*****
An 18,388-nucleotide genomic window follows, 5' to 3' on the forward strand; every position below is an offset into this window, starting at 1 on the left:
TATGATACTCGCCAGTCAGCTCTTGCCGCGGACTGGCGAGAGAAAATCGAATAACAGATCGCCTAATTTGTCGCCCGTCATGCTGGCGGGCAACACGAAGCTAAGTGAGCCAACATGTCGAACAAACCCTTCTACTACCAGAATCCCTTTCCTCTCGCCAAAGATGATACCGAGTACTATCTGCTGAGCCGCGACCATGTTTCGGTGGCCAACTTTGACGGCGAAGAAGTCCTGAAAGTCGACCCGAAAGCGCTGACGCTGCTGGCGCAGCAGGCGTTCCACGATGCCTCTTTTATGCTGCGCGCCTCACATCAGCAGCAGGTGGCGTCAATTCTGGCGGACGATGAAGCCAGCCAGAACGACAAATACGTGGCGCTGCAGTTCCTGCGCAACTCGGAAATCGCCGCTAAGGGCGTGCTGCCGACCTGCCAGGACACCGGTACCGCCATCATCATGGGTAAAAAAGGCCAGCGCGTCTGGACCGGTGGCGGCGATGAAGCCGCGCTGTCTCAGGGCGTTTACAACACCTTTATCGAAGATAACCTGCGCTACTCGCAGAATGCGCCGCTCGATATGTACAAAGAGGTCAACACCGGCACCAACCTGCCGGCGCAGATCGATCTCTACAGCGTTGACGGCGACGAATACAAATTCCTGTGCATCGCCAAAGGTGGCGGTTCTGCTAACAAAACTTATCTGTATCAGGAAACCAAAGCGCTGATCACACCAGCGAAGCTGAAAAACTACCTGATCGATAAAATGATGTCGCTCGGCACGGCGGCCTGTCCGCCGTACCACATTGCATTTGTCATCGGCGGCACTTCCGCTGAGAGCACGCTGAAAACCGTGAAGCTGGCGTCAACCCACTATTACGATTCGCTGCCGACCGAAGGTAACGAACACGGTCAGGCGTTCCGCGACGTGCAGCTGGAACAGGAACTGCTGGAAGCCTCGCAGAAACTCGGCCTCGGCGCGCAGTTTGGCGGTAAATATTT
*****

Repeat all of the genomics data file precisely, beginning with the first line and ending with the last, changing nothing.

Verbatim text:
An 18,388-nucleotide genomic window follows, 5' to 3' on the forward strand; every position below is an offset into this window, starting at 1 on the left:
TATGATACTCGCCAGTCAGCTCTTGCCGCGGACTGGCGAGAGAAAATCGAATAACAGATCGCCTAATTTGTCGCCCGTCATGCTGGCGGGCAACACGAAGCTAAGTGAGCCAACATGTCGAACAAACCCTTCTACTACCAGAATCCCTTTCCTCTCGCCAAAGATGATACCGAGTACTATCTGCTGAGCCGCGACCATGTTTCGGTGGCCAACTTTGACGGCGAAGAAGTCCTGAAAGTCGACCCGAAAGCGCTGACGCTGCTGGCGCAGCAGGCGTTCCACGATGCCTCTTTTATGCTGCGCGCCTCACATCAGCAGCAGGTGGCGTCAATTCTGGCGGACGATGAAGCCAGCCAGAACGACAAATACGTGGCGCTGCAGTTCCTGCGCAACTCGGAAATCGCCGCTAAGGGCGTGCTGCCGACCTGCCAGGACACCGGTACCGCCATCATCATGGGTAAAAAAGGCCAGCGCGTCTGGACCGGTGGCGGCGATGAAGCCGCGCTGTCTCAGGGCGTTTACAACACCTTTATCGAAGATAACCTGCGCTACTCGCAGAATGCGCCGCTCGATATGTACAAAGAGGTCAACACCGGCACCAACCTGCCGGCGCAGATCGATCTCTACAGCGTTGACGGCGACGAATACAAATTCCTGTGCATCGCCAAAGGTGGCGGTTCTGCTAACAAAACTTATCTGTATCAGGAAACCAAAGCGCTGATCACACCAGCGAAGCTGAAAAACTACCTGATCGATAAAATGATGTCGCTCGGCACGGCGGCCTGTCCGCCGTACCACATTGCATTTGTCATCGGCGGCACTTCCGCTGAGAGCACGCTGAAAACCGTGAAGCTGGCGTCAACCCACTATTACGATTCGCTGCCGACCGAAGGTAACGAACACGGTCAGGCGTTCCGCGACGTGCAGCTGGAACAGGAACTGCTGGAAGCCTCGCAGAAACTCGGCCTCGGCGCGCAGTTTGGCGGTAAATATTT